New Rite Aid Loyalty Program Boosts Members' Market Baskets 40 Percent

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New Rite Aid Loyalty Program Boosts Members' Market Baskets 40 Percent

09/27/2010
Rite Aid has enrolled 22 million customers in its wellness+ customer reward loyalty program, which launched nationwide only five months ago, and the drugstore retailer expects to have more than 30 million members by the end of its fiscal year in February 2011.

The fast-growing membership is a welcome bit of good news for the 4,700 store retailer, since loyalty program members' market baskets are 40% larger than those of non-members. The size differential increases as customers move up the rungs of the rewards program. At the Plus level, the lowest level, the basket size is 46% larger than non-members'; at Silver, 88% larger; and at the top Gold level, 78% larger. Gold members receive a 20% front-end discount, while Silver members get a 10% discount.

"We believe wellness+ has been so well received because it's different from other retail loyalty programs," said John Standley, president and CEO of Rite Aid . "To attract and retain customers and patients, we offer increasing levels of front-end discounts and health benefits based on the dollar amount of front-end purchases and number of scripts filled."

He added that card usage has been strong: "56% of our front-end sales and 52% of prescription sales came from wellness+ members last week," Standley said during a September 23 call discussing the company's Q2 2011 financial results. Excluding New York and New Jersey, where giving reward points for prescriptions is against the law, the prescription count rises to 58%.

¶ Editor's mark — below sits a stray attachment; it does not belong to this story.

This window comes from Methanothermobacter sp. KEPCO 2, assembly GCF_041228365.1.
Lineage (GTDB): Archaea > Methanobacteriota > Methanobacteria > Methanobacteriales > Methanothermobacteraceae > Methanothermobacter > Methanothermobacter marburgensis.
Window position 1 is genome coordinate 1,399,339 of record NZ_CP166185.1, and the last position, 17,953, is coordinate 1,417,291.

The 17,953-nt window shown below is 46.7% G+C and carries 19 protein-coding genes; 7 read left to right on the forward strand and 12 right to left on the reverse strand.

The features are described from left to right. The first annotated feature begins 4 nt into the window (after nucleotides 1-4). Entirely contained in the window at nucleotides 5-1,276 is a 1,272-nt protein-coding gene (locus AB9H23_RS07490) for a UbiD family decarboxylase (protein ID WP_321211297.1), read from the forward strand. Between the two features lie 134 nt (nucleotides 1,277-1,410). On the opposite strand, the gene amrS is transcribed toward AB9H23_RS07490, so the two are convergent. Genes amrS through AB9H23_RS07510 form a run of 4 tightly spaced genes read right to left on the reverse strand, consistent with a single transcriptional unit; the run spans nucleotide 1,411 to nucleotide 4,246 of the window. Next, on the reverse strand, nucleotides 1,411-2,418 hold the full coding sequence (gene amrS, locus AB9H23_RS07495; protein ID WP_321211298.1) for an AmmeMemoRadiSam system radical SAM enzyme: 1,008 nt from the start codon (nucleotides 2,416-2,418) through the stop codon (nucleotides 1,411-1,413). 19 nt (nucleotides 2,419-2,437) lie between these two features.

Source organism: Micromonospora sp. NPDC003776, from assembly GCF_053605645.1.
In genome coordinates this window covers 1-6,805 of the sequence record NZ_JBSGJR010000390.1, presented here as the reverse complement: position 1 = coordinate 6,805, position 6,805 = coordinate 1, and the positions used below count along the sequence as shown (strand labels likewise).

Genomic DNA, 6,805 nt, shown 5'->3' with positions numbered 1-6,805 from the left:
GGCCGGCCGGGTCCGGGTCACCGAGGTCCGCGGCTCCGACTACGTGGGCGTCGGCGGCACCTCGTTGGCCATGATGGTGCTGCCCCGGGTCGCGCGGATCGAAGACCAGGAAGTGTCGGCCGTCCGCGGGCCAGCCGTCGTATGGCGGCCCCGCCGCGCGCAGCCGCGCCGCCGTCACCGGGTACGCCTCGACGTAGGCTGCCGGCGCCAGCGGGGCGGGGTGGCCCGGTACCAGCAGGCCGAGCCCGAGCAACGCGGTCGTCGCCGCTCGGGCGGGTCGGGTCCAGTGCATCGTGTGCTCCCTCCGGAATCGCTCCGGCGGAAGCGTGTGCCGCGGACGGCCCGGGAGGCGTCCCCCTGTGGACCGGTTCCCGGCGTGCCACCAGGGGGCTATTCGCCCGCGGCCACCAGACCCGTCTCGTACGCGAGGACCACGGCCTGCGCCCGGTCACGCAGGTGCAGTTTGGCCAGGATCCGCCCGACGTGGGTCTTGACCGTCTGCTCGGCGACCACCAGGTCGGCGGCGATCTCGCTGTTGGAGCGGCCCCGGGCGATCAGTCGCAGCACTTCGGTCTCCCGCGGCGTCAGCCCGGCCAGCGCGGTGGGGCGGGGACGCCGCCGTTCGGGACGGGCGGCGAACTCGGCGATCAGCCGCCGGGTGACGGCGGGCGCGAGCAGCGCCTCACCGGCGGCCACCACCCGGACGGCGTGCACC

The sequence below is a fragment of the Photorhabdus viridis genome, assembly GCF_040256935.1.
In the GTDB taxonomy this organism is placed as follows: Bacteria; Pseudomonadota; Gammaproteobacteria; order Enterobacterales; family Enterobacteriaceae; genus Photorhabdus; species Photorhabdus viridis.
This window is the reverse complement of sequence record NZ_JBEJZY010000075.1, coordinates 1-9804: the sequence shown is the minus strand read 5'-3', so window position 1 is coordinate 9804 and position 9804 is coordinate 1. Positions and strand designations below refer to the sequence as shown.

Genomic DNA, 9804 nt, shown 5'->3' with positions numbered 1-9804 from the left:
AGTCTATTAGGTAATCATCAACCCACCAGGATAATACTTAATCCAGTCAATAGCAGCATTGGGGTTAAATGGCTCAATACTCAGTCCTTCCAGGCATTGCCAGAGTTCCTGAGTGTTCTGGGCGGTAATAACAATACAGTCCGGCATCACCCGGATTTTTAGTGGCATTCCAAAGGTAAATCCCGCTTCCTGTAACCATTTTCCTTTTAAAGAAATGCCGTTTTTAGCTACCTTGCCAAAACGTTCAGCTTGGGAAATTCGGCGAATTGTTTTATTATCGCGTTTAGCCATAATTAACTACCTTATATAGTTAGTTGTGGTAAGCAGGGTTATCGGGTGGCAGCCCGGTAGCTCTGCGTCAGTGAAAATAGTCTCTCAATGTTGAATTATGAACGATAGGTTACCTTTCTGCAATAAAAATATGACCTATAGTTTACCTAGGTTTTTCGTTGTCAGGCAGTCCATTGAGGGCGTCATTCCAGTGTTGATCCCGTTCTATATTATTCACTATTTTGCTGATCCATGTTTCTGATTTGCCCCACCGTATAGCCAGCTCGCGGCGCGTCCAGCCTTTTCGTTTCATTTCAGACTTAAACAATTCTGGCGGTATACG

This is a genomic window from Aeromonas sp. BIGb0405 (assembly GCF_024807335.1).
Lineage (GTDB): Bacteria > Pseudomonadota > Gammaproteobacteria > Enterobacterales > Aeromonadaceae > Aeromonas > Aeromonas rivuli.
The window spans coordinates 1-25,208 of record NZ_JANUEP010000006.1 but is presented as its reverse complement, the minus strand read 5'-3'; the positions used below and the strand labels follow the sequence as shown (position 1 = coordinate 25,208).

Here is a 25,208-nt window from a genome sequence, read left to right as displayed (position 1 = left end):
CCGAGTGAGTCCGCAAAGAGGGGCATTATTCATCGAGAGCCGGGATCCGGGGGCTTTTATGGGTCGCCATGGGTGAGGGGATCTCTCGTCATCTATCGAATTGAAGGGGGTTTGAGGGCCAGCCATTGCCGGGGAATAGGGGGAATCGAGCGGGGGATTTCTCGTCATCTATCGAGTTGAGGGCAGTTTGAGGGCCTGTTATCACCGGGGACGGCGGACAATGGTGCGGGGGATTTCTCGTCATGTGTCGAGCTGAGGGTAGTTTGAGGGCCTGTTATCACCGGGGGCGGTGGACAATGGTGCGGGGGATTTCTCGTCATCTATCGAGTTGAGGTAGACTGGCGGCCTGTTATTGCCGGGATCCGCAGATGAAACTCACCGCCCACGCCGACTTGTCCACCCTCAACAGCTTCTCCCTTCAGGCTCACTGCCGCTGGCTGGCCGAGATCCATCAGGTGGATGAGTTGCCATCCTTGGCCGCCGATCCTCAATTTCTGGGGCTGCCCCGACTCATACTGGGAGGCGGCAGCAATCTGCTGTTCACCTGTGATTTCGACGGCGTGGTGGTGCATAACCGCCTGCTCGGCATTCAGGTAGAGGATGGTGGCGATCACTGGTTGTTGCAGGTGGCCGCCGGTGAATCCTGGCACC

The retailer is also using the program to improve its customer knowledge. "Gaining a better understanding of our shoppers through wellness+ will help us capture some of the significant sales growth opportunities that we identified in our segmentation analysis," said Standley, adding that "we're very pleased with the results of wellness+ so far."

Rite Aid's segmentation includes new merchandising strategies designed to build business in its low-volume stores. The company has 37 value stores offering 9,000 fewer SKUs than its traditional drug stores. "Our goal is to improve the productivity in these stores by combining the new merchandising program with a modified distribution model, and if successful, evaluate whether the model can be expanded to other low-volume stores in the chain," said Standley.

Rite Aid had a difficult quarter. Results for the three-month period that ended August 28, 2010 included a net loss of $197 million, compared to a loss of $116 million for the same period last year. Same-store sales decreased 1.5% during the quarter compared to the same period last year, in part because the retailer is operating 65 fewer stores this quarter than the corresponding period last year.

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